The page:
The Romans formed an exaggerated opinion of him at his accession, and have done so ever since. In 1847, when he honestly manifested a desire to do good, they called him a great man, whereas in point of fact he was simply a worthy man who wished to act better than his predecessors had done, and thereby to win some applause from Europe. In 1859, he passes for a violent re-actionist, because events have discouraged his good intentions: and above all, because Cardinal Antonelli, who masters him by fear, violently draws him backwards. I consider him as meriting neither past admiration nor present hatred. I pity him for having loosened the rein upon his people, without possessing the firmness requisite to restrain them seasonably. I pity still more that infirmity of character which now allows more evil to be done in his name than he has ever himself done good.
The failure of all his enterprises, and three or four accidents which happened in his presence, have given rise to the popular belief that the Vicar of Jesus Christ is what the Italians call jettatore—in other words, that he has the evil eye. When he drives along the Corso, the old women fall down on their knees, but they snap their fingers at him beneath their cloaks.
The members of the Italian secret societies impute to him—though for other reasons—all the evils which afflict their country. It is evident that the Italian question would be greatly simplified, if there were no Pope at Rome; but the hatred of the Mazzinists against Pius IX. is to be condemned in all its personal aspects. They would kill him to a certainty, if our troops were not there to defend him. This murder would be as unjust as that of Louis XVI., and as useless. The guillotine would deprive a good old man of his life, but it would not put an end to the bad principle of sacerdotal monarchy.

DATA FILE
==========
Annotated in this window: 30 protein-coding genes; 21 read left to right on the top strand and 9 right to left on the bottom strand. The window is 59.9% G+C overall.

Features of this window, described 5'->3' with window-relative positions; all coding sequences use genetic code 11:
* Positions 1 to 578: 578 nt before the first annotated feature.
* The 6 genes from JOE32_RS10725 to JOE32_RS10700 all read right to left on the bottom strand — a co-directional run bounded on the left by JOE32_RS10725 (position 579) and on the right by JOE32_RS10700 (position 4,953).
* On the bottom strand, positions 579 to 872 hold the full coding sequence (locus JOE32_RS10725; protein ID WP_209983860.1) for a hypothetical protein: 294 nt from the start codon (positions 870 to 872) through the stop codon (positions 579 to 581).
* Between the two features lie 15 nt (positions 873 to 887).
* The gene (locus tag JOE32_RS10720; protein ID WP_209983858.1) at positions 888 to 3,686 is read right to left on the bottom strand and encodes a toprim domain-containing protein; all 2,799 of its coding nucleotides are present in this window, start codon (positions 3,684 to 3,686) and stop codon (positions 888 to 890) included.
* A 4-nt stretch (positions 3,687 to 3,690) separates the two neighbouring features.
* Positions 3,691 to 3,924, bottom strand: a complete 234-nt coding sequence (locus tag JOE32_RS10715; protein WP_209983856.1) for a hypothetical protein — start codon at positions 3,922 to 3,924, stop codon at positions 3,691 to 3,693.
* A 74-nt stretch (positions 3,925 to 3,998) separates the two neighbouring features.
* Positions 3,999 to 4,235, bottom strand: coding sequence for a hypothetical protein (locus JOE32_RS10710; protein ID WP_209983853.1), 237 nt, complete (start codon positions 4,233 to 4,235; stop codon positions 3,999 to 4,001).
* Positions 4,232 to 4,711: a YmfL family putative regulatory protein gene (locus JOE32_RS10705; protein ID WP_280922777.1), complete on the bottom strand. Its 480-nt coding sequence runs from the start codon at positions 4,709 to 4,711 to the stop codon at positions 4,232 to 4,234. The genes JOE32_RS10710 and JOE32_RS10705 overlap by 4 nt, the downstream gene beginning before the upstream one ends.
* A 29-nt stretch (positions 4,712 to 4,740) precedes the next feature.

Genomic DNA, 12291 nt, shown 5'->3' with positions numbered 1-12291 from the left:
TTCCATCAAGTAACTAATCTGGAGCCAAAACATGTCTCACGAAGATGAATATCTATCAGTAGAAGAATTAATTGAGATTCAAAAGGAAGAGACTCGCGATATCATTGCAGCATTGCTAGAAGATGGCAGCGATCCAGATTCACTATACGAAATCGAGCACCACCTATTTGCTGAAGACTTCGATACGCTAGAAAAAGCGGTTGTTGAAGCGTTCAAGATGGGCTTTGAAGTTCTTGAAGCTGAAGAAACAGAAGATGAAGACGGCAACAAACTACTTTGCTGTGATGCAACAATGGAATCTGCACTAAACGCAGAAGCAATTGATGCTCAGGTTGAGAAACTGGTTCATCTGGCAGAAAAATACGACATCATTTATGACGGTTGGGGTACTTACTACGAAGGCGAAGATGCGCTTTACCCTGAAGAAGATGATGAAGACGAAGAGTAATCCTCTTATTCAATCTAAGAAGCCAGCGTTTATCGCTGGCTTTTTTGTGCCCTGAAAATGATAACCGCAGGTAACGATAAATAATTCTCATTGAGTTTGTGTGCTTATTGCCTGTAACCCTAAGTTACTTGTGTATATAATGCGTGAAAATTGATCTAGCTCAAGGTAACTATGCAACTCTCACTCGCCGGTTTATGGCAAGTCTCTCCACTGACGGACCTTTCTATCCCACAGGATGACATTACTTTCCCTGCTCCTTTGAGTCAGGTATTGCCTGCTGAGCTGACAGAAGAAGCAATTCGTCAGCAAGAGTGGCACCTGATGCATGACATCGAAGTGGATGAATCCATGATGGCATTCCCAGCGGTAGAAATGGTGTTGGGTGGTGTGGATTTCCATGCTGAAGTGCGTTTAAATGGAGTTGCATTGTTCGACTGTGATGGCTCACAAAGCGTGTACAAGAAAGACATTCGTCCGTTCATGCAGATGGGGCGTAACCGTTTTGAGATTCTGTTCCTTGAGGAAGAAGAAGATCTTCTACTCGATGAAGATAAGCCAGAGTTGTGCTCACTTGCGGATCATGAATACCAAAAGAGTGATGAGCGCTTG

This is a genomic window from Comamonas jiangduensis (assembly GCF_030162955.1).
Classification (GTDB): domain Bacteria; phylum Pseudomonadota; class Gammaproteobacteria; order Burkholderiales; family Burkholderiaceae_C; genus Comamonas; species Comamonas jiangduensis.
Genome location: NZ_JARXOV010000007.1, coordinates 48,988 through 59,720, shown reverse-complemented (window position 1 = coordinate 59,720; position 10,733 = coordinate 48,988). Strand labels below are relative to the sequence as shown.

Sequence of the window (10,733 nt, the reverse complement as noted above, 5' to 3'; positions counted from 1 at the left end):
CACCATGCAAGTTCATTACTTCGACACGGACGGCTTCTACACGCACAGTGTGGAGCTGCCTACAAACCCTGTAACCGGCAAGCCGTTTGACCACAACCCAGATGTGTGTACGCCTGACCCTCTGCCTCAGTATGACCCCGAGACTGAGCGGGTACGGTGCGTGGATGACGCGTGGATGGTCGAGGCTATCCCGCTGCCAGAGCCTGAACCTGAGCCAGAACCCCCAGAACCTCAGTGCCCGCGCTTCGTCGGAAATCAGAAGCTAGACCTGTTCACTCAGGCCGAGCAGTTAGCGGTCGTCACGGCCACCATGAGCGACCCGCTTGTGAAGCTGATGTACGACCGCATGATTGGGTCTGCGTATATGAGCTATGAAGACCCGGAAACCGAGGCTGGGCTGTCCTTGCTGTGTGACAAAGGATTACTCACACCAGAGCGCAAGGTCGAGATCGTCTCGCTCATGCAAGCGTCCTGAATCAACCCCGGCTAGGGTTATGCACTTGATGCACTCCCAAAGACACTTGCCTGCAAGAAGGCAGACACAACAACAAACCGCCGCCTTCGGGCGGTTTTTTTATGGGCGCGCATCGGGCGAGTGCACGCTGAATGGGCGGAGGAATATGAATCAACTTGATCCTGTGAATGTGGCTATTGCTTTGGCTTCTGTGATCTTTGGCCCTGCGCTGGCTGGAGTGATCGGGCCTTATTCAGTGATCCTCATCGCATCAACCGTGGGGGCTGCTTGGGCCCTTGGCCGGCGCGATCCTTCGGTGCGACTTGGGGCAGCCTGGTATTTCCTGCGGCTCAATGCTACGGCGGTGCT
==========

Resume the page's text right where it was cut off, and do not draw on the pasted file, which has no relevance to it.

I did not seek an audience of Pius IX.; I neither kissed his hand nor his slipper; the only mark of attention I received from him was a few lines of insult in the Giornale di Roma. Still, I never can hear him accused without defending him.
Let my readers for a moment put themselves in the place of this too illustrious and too unfortunate old man. After having been for nearly two years the favourite of public opinion, and the lion of Europe, he found himself obliged to quit the Quirinal palace at a moment’s notice. At Gaeta and Portici he tasted those lingering hours which sour the spirit of the exile. A grand and time-honoured principle, of which the legitimacy is not doubtful to him, was violated in his person. His advisers unanimously said to him:
“It is your own fault. You have endangered the monarchy by your ideas of progress. The immobility of governments is the sine qua non of the stability of thrones. You will not doubt this, if you read again the history of your predecessors.”
He had had time to become converted to this belief,